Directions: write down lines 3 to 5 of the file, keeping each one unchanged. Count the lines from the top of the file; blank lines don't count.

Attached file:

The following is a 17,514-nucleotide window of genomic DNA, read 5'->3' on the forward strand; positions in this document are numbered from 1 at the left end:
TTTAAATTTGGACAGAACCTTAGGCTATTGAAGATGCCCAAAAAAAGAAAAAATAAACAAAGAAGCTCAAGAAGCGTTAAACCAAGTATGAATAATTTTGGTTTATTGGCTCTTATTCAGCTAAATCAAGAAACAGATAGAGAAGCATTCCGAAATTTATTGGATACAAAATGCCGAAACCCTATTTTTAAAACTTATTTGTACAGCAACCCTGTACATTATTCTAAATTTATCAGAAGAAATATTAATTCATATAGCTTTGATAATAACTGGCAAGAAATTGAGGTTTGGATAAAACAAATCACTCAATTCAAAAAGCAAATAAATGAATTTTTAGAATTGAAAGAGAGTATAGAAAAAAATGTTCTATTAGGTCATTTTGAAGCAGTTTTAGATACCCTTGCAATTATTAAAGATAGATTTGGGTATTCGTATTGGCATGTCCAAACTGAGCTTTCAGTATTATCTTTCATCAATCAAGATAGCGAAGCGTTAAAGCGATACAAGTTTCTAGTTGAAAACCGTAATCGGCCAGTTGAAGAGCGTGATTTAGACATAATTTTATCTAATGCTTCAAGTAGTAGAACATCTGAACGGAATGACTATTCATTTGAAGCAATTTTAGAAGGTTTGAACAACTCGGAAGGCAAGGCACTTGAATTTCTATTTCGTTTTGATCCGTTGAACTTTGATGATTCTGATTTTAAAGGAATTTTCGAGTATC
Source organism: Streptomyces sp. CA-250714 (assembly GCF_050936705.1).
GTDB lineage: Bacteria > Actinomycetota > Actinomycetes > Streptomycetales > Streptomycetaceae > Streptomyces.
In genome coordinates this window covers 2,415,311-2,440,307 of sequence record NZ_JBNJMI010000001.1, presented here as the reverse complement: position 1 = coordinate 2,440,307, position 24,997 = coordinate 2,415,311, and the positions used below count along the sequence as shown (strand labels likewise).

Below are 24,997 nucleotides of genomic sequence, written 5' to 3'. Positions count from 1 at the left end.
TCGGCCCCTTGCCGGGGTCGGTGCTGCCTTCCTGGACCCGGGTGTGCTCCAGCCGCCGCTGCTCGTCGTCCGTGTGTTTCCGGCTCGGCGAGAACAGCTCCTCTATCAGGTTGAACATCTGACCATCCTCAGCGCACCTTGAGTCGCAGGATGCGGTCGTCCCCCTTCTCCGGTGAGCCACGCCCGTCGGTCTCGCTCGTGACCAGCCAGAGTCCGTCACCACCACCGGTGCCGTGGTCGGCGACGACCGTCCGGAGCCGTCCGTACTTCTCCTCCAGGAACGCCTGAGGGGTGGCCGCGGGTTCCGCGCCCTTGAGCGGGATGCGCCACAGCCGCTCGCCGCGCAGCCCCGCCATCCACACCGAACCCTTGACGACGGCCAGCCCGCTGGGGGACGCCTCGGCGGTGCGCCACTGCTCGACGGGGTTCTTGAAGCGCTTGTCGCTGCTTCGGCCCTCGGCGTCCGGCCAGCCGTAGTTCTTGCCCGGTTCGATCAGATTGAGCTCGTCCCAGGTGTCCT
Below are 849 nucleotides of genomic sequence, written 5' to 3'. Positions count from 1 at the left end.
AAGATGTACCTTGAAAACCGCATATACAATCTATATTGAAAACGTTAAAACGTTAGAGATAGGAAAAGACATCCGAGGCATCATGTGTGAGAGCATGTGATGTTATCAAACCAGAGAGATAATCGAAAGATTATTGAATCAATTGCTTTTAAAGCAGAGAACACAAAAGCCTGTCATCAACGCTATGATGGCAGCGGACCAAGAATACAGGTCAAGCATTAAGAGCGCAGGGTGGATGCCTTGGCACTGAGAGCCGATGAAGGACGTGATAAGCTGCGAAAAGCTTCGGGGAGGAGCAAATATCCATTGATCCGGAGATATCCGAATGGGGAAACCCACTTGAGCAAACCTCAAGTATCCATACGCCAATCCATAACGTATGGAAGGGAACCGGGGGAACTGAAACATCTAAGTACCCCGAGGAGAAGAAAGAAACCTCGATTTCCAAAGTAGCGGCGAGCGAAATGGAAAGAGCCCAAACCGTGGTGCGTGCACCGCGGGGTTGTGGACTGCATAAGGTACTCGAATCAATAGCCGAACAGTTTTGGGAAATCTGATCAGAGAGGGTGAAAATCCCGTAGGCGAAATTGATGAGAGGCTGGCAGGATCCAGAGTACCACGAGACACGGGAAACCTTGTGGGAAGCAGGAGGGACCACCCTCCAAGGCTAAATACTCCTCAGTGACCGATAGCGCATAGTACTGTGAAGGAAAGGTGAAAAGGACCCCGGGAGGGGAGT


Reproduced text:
Source organism: Streptomyces sp. CA-250714 (assembly GCF_050936705.1).
GTDB lineage: Bacteria > Actinomycetota > Actinomycetes > Streptomycetales > Streptomycetaceae > Streptomyces.
In genome coordinates this window covers 2,415,311-2,440,307 of sequence record NZ_JBNJMI010000001.1, presented here as the reverse complement: position 1 = coordinate 2,440,307, position 24,997 = coordinate 2,415,311, and the positions used below count along the sequence as shown (strand labels likewise).